Can a 78-year-old play reflect on the timeless issues of love, truth, justice and freedom in a contemporary fashion? That's exactly what The Theatre Major's Association at Boise State is working to find out.
Theater history lesson for the day: In 1928, Sophie Treadwell wrote The Machinal, (machinal is the German word for "machine"). The original Broadway production featured a young Clark Gable and ran for 91 performances. The Machinal is loosely based on the 1927 murder trial of Ruth Snyder, the first woman ever executed by way of electrocution. Treadwell used Snyder's story to delve into what circumstances might cause a reserved stenographer to commit a heinous murder.
The Machinal tells the story of Helen. After marrying her boss, she finds herself stuck in a loveless marriage and is soon overcome with the need for freedom. Helen looks for freedom in an extramarital affair with Richard. Her search for love and freedom eventually lead her to murder her husband.
In 1928, the play was described as "a modern age tragedy of isolation turned to murder." The play, Treadwell said, is about "a young woman, ready, eager for life, for love ... but deadened, squeezed, crushed by the machine-like quality of the life surrounding her."
Treadwell's expressionistic drama still holds contemporary relevance due to it's creator, a feminist whose own life revolved around trying to succeed in a male-dominated field. Treadwell was playwright, journalist, women's rights advocate and novelist--vocations which together created a woman who saw beyond the stereotypes of the world she was living in, and into the essence of the human spirit, a theme that holds up throughout the years on any stage.
The Machinal is written in nine scenes, each of which depicts, according to the play's stage directions, "the different phases of life that a woman comes in contact with, and in none of which she finds any place, any peace."
Boise Weekly was allowed a sneak peak of the play and a chance to chat with Katie Dubman, the director of this production and the president of the Boise State Theatre Majors Association. The TMA is a student-run organization focusing on all-student showcases. In the past, most showcases have been a collection of one-act performances. According to Dubman, this is the first time in quite a few years that the TMA has taken on a full-length performance. And this production is quite the undertaking.
Dubman chose the play, she says, "for several reasons. There is a large cast, and we can incorporate a number of students. It is also a very avant-garde play, and that is something that isn't really done too much here."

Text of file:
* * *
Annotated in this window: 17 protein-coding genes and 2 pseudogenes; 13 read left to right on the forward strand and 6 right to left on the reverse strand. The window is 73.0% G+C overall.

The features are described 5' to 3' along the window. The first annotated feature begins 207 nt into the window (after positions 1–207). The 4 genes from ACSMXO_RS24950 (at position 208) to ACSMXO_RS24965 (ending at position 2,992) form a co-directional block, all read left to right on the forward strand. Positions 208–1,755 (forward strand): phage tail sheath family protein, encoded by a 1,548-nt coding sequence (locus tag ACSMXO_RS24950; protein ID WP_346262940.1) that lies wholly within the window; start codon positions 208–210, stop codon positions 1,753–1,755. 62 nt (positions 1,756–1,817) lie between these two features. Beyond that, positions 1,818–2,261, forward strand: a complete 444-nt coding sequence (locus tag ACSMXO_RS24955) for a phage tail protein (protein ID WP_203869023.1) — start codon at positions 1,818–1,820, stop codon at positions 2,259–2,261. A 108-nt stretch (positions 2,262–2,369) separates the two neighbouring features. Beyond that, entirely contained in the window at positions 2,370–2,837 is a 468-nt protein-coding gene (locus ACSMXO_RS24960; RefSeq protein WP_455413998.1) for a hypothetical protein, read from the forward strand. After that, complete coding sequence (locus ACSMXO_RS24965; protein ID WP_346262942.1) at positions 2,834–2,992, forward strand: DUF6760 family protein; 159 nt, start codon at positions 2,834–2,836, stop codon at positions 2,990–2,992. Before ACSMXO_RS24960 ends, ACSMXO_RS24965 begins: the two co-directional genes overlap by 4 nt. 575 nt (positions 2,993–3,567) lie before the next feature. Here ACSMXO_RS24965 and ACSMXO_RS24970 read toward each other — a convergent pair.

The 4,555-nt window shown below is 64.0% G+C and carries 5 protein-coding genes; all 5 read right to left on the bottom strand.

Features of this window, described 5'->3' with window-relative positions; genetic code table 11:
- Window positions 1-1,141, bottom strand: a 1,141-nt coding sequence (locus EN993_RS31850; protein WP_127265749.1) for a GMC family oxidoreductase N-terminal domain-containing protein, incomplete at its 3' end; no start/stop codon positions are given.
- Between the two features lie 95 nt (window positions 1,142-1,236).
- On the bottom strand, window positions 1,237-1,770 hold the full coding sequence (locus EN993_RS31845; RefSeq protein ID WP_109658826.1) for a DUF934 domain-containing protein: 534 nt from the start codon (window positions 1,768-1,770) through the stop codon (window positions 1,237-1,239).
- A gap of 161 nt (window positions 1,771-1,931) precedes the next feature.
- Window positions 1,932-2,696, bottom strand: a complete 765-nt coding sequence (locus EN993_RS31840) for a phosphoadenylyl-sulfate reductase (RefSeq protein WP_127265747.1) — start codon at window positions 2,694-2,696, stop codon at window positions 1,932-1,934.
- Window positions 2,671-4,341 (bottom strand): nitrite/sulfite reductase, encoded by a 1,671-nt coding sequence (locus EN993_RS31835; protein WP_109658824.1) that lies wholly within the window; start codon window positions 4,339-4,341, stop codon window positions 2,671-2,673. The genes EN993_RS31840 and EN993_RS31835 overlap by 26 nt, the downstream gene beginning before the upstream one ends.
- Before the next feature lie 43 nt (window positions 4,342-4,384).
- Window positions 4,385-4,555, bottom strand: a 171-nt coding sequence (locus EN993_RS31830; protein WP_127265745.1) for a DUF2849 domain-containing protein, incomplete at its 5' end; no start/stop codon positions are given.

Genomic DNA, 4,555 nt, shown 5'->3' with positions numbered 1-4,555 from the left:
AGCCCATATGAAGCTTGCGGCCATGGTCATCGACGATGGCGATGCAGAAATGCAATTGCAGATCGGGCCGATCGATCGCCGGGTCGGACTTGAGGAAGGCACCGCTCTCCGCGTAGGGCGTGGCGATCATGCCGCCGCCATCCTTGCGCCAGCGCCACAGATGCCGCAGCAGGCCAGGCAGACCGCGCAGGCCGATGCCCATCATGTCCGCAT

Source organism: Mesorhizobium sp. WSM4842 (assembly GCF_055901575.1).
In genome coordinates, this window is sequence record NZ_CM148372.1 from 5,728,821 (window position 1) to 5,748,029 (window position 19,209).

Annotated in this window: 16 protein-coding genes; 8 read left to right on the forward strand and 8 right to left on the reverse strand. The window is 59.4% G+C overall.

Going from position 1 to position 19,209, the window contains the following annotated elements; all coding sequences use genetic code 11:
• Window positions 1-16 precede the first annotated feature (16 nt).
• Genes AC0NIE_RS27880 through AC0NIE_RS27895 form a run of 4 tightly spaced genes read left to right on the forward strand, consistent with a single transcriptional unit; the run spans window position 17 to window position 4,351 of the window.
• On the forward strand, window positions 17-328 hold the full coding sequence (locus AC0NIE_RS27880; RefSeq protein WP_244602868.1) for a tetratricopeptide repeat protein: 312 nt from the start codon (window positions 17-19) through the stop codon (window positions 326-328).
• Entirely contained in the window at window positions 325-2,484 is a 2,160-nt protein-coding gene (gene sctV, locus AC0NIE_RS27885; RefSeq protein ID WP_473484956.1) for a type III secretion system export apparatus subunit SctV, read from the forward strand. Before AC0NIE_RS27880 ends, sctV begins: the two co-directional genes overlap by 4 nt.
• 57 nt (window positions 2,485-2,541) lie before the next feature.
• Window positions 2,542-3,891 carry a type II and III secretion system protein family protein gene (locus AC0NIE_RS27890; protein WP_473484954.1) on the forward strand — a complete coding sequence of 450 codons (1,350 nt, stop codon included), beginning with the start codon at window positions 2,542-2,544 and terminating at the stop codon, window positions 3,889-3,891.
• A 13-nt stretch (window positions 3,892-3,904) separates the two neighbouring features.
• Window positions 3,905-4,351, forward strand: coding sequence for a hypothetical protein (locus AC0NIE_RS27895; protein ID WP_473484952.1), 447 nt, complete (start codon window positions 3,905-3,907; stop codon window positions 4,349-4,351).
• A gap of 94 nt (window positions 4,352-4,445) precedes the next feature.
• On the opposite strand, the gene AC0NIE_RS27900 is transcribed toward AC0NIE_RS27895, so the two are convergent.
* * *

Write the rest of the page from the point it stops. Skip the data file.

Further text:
The TMA is definitely challenging themselves with the production of The Machinal. But for a lot of theater arts students this is a great opportunity. According to Dubman, "this is one of the only opportunities this cast will have where they can apply everything we've every learned in the classroom to a show. Most of the cast is playing at least two characters. It is very challenging, there are bold characters, a challenging plot, challenging set designs. It is also a period piece, which we never get to do." Talk about bringing it all together.
Dubman has chosen to perform the play in the "theater-in-the-round" style. The audience will sit all around the stage on a two-foot platform, an added challenge not only for the actors, but for the designers as well. The play will be kept in its original form, set in 1929. However, the set will reflect the feel of the industrial revolution. A futuristic, modern set attempts to mirror this dawn of the "machine."
The expressionistic manner of this play is shown in the repetition in dialogue and action; all of which echoes the repetitive motion of a machine. The machine of work, the machine of taking care of a family, the machine of everyday conversation, and often, the monotonous machine that life becomes.
Many of the characters in The Machinal are stereotypically designed, as the play takes form from the point of view of the main character, referred to as the "Young Woman." The men are dominating and extreme, while the women's strength is reinforced; another fingerprint left behind by Treadwell. If you know of the play, now is the time to take the opportunity to experience this production. If you don't know the play, you are unlikely to find a better production with all the encompassing heart and soul that Treadewll's The Machinal boldly and poetically communicates.
The Machinal directed by Katie Dubman will be performed on Stage II at the Morrison Center on November 30 at 7:30 p.m; December 1 at 7:30 p.m.; December 2 at 2 p.m. and 7:30 p.m. Tickets are $7 for adults and $5 for students and can be purchased at the door.